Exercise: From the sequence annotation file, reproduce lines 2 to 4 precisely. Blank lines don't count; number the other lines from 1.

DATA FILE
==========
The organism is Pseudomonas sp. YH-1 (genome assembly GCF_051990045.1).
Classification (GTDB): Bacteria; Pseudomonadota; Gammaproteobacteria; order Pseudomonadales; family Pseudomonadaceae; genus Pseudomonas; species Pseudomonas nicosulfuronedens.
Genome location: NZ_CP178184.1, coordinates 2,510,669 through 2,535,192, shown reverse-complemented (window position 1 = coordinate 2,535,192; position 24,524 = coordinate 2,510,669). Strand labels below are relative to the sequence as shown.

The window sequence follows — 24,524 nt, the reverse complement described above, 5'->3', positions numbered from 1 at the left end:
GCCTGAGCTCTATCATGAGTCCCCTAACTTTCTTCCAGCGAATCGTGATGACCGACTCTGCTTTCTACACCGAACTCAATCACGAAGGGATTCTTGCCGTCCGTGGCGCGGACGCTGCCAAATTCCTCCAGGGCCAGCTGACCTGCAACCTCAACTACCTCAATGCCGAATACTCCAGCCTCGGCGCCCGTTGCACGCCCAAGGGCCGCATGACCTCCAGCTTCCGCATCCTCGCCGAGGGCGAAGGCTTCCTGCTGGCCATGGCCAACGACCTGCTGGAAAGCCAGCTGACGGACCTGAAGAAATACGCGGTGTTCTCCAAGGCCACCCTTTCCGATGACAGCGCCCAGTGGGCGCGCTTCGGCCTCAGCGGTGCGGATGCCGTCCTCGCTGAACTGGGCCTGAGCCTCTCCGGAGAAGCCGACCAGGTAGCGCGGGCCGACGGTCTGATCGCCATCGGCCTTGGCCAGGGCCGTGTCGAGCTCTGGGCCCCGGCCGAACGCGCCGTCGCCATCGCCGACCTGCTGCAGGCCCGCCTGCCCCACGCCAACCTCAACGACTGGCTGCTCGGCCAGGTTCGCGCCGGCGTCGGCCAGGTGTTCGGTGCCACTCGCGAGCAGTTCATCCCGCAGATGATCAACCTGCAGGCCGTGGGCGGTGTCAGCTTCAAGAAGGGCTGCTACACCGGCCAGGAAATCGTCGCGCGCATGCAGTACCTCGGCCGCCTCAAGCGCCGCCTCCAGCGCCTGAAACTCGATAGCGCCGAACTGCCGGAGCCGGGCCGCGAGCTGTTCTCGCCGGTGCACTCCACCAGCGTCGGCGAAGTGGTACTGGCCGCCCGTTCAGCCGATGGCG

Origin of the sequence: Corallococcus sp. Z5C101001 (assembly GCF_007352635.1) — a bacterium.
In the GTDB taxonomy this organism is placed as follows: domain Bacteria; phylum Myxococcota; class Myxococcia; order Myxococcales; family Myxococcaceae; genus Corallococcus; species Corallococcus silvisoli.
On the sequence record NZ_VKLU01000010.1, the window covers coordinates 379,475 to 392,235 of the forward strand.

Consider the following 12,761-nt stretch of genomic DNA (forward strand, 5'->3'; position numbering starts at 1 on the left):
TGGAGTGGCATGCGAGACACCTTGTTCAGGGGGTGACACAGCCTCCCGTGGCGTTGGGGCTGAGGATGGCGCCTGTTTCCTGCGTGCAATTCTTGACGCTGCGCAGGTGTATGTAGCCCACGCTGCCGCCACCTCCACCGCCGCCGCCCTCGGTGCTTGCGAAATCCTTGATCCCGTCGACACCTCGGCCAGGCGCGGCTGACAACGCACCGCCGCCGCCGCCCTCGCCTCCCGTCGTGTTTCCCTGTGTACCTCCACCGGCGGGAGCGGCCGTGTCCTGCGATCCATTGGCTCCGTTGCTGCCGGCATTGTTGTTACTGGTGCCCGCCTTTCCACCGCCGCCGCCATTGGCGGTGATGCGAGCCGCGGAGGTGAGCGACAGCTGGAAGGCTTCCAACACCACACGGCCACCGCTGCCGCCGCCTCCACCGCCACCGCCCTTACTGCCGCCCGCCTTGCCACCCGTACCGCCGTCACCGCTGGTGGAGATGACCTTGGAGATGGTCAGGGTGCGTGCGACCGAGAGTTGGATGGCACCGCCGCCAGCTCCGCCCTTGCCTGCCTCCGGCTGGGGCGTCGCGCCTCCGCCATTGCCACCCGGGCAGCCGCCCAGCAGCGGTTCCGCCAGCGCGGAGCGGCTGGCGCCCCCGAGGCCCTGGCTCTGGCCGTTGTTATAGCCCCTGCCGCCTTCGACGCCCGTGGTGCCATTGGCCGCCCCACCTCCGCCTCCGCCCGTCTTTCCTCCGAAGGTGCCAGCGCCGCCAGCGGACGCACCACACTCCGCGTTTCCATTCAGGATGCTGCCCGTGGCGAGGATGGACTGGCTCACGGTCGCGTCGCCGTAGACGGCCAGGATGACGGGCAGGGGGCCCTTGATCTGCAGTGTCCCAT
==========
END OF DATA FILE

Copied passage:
Classification (GTDB): Bacteria; Pseudomonadota; Gammaproteobacteria; order Pseudomonadales; family Pseudomonadaceae; genus Pseudomonas; species Pseudomonas nicosulfuronedens.
Genome location: NZ_CP178184.1, coordinates 2,510,669 through 2,535,192, shown reverse-complemented (window position 1 = coordinate 2,535,192; position 24,524 = coordinate 2,510,669). Strand labels below are relative to the sequence as shown.

The window sequence follows — 24,524 nt, the reverse complement described above, 5'->3', positions numbered from 1 at the left end: